Bova took his battle sword, mounted his steed, and rode forth. Polkan met him, and cried aloud with a terrible voice: “Ha, rascal! you shall not escape out of my hands!” And so saying, he tore up by the roots an oak of a hundred years’ growth and struck Bova with it on the head; but Bova staggered not under the blow; with both hands he seized his battle sword, and aimed at Polkan to slay him; but he missed his blow, and the sword was struck half-way up to the hilt in the earth, and Bova fell from his saddle. Then Polkan caught his horse; but the horse began to fight with his feet, and bite with his teeth, until Polkan fled. The horse followed him, until Polkan’s strength quite failed him and he dropped half-dead near the tent of Bova Korolevich. Then Bova went up to Polkan and asked him whether he had rather live or die; and Polkan replied: “Brother Bova, let us make peace with one another and be brothers, and there will not be our match in the wide world.” So Bova made a treaty with Polkan, and Bova was to be the elder and Polkan the younger brother.
Then Bova mounted his good steed and Drushnevna her palfrey, and Polkan followed them. Thus they rode for a long time, and at length they saw before them the city of Kostel, in which ruled the Tsar Uril. And when Uril heard of their approach he ordered the city gates to be closed and made fast. Then Polkan ran and leaped over the walls and opened the gates, whereupon Bova and Drushnevna rode into the city. The Tsar Uril came to meet them with the Tsarina, and conducted them with great honour into the palace, and they all fell to feasting and making merry.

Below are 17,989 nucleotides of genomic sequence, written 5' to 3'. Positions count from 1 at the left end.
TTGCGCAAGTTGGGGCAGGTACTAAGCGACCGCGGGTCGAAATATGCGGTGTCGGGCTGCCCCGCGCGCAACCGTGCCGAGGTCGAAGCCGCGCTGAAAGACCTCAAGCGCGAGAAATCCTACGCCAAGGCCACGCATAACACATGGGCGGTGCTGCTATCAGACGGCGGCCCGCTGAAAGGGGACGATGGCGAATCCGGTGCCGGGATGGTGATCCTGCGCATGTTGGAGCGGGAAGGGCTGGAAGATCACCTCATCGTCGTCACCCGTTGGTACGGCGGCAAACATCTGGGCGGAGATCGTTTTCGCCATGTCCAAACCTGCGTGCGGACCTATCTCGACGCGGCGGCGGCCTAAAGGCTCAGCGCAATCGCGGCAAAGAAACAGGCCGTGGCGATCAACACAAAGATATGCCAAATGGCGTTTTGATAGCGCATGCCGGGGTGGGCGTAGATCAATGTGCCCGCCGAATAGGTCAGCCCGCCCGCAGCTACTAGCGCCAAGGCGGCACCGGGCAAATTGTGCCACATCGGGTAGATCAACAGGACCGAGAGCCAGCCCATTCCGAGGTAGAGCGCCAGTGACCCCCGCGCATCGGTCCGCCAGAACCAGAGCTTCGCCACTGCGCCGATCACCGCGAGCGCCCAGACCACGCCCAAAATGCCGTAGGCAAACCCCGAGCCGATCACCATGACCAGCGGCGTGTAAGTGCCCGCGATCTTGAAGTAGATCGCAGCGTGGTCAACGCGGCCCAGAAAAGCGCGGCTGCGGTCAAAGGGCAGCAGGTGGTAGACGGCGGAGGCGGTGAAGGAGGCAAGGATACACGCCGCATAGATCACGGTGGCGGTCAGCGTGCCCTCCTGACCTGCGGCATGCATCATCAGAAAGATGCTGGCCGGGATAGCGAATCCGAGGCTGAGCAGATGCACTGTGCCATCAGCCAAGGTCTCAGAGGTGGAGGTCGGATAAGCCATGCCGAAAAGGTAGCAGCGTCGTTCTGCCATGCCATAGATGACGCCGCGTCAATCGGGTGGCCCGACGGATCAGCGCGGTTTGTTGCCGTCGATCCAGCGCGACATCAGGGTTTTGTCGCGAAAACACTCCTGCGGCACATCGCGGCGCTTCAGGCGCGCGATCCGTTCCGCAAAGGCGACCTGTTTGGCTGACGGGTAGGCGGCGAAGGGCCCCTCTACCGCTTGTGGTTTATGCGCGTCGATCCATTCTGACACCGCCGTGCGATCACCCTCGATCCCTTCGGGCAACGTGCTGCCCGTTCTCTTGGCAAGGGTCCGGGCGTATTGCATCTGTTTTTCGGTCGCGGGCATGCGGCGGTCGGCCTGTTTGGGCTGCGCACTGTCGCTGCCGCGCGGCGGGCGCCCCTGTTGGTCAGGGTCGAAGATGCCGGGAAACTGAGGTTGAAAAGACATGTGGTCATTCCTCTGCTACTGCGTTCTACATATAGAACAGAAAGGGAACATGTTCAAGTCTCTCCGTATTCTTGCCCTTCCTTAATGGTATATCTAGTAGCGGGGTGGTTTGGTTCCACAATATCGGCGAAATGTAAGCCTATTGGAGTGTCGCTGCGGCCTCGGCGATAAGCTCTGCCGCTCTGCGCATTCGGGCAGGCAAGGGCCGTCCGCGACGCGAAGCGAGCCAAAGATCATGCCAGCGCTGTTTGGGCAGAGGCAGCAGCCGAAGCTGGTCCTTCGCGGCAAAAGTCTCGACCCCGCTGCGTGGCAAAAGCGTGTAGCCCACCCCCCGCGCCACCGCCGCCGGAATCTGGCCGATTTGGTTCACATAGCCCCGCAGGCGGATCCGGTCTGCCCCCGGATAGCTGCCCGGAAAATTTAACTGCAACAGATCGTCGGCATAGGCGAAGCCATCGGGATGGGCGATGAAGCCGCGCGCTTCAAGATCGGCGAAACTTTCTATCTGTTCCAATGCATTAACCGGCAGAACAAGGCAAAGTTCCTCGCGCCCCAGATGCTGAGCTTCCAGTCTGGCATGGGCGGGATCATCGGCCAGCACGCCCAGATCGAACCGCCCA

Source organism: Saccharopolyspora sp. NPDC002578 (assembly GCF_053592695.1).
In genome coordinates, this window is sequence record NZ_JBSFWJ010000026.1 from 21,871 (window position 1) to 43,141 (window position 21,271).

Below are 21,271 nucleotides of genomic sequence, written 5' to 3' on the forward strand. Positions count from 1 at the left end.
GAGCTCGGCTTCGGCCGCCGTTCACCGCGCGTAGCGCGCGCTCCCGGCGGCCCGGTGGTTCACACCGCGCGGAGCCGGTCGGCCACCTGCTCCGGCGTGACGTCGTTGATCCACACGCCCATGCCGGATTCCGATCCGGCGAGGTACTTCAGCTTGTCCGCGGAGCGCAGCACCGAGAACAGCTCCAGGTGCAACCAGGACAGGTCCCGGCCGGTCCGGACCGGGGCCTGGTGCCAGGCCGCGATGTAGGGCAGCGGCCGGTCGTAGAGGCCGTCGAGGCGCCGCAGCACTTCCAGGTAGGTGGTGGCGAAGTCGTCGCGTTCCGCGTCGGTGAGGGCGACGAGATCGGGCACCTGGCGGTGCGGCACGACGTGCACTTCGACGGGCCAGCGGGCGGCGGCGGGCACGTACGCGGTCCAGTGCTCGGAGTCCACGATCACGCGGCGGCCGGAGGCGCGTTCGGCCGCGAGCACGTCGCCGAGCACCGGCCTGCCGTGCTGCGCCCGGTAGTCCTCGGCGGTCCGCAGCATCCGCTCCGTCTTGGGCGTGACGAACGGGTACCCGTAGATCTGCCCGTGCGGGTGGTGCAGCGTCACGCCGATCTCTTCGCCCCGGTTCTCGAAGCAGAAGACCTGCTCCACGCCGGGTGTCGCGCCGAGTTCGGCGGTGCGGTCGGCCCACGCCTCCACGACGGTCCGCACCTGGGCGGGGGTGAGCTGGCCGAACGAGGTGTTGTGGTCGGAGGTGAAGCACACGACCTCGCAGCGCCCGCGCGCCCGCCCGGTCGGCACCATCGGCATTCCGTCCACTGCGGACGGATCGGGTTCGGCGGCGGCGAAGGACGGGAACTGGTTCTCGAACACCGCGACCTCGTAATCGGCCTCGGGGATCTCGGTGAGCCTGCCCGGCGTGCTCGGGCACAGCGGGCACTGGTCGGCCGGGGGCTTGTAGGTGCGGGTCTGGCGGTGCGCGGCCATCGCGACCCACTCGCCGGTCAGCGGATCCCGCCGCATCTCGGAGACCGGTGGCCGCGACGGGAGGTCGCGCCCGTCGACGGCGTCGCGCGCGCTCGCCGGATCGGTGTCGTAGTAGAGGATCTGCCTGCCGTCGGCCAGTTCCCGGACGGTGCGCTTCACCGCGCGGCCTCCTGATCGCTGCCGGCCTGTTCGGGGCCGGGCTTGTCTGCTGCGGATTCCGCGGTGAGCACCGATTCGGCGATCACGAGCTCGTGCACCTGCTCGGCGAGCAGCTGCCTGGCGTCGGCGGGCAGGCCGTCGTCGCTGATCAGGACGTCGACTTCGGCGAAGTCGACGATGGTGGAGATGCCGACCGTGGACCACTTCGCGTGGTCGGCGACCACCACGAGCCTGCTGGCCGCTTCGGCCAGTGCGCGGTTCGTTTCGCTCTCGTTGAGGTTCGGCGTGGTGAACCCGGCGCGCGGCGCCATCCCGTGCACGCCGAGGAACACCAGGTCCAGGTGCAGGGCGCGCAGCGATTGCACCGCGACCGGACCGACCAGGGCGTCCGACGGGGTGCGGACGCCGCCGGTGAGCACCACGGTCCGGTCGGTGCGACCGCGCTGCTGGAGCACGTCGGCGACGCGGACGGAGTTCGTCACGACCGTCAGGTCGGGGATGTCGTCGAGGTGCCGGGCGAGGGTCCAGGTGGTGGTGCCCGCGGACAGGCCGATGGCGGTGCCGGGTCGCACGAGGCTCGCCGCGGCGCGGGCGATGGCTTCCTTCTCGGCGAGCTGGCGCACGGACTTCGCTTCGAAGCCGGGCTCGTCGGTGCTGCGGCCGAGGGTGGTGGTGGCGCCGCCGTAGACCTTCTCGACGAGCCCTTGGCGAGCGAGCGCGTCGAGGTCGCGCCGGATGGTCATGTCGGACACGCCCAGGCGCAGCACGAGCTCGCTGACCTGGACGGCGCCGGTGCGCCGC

Meanwhile King Marcobrun advanced against the city of Kostel with three times a hundred thousand men, beleaguered the city, and sent an ambassador to the Tsar Uril, commanding him fiercely to deliver up to him Bova, Drushnevna, and Polkan. Then Tsar Uril assembled his army, took with him his two sons, and went out to fight with Marcobrun; they fought bravely, but Marcobrun overthrew their whole army, and took the Tsar and his sons prisoners. Then Uril promised King Marcobrun to deliver up Bova, Drushnevna, and Polkan, and left his sons as hostages. So Marcobrun dismissed the Tsar Uril, and gave him a million and a half men from his army, to fetch Bova and Polkan.